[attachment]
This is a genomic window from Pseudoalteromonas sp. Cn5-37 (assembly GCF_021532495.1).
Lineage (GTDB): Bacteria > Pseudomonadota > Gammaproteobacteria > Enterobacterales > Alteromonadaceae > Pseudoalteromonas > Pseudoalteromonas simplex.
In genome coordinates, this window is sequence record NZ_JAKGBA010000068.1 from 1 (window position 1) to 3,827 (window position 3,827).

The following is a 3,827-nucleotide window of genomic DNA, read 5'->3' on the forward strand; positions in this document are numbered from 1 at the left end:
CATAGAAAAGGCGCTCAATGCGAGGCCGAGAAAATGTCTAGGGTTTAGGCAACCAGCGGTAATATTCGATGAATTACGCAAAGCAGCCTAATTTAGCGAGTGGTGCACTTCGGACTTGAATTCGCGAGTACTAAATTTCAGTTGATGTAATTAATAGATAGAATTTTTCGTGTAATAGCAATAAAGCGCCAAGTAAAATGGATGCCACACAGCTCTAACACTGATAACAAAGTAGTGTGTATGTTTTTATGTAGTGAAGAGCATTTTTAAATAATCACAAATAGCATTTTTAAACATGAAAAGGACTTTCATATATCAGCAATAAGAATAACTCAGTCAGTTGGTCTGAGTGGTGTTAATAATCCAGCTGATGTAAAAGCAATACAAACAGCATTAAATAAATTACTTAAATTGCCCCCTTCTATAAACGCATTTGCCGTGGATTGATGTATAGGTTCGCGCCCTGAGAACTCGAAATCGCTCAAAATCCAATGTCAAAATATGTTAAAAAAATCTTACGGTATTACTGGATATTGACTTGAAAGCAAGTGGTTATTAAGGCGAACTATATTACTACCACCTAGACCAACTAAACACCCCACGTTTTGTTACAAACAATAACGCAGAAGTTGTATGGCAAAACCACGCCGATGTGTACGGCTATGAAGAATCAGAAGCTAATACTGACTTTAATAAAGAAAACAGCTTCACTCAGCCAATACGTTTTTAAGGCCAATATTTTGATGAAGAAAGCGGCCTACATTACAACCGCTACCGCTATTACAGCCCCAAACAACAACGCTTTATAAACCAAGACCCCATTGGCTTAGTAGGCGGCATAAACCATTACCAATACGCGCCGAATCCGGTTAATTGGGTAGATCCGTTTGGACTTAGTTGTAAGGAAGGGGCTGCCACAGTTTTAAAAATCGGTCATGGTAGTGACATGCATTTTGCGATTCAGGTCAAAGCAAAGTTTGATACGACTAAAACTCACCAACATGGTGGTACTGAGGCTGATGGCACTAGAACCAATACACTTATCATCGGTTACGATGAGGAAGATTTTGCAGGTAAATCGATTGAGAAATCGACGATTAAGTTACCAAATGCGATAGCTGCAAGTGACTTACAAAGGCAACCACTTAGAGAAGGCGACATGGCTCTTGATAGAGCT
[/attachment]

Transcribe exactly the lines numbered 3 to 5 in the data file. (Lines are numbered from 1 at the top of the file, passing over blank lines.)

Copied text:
In genome coordinates, this window is sequence record NZ_JAKGBA010000068.1 from 1 (window position 1) to 3,827 (window position 3,827).

The following is a 3,827-nucleotide window of genomic DNA, read 5'->3' on the forward strand; positions in this document are numbered from 1 at the left end:
CATAGAAAAGGCGCTCAATGCGAGGCCGAGAAAATGTCTAGGGTTTAGGCAACCAGCGGTAATATTCGATGAATTACGCAAAGCAGCCTAATTTAGCGAGTGGTGCACTTCGGACTTGAATTCGCGAGTACTAAATTTCAGTTGATGTAATTAATAGATAGAATTTTTCGTGTAATAGCAATAAAGCGCCAAGTAAAATGGATGCCACACAGCTCTAACACTGATAACAAAGTAGTGTGTATGTTTTTATGTAGTGAAGAGCATTTTTAAATAATCACAAATAGCATTTTTAAACATGAAAAGGACTTTCATATATCAGCAATAAGAATAACTCAGTCAGTTGGTCTGAGTGGTGTTAATAATCCAGCTGATGTAAAAGCAATACAAACAGCATTAAATAAATTACTTAAATTGCCCCCTTCTATAAACGCATTTGCCGTGGATTGATGTATAGGTTCGCGCCCTGAGAACTCGAAATCGCTCAAAATCCAATGTCAAAATATGTTAAAAAAATCTTACGGTATTACTGGATATTGACTTGAAAGCAAGTGGTTATTAAGGCGAACTATATTACTACCACCTAGACCAACTAAACACCCCACGTTTTGTTACAAACAATAACGCAGAAGTTGTATGGCAAAACCACGCCGATGTGTACGGCTATGAAGAATCAGAAGCTAATACTGACTTTAATAAAGAAAACAGCTTCACTCAGCCAATACGTTTTTAAGGCCAATATTTTGATGAAGAAAGCGGCCTACATTACAACCGCTACCGCTATTACAGCCCCAAACAACAACGCTTTATAAACCAAGACCCCATTGGCTTAGTAGGCGGCATAAACCATTACCAATACGCGCCGAATCCGGTTAATTGGGTAGATCCGTTTGGACTTAGTTGTAAGGAAGGGGCTGCCACAGTTTTAAAAATCGGTCATGGTAGTGACATGCATTTTGCGATTCAGGTCAAAGCAAAGTTTGATACGACTAAAACTCACCAACATGGTGGTACTGAGGCTGATGGCACTAGAACCAATACACTTATCATCGGTTACGATGAGGAAGATTTTGCAGGTAAATCGATTGAGAAATCGACGATTAAGTTACCAAATGCGATAGCTGCAAGTGACTTACAAAGGCAACCACTTAGAGAAGGCGACATGGCTCTTGATAGAGCT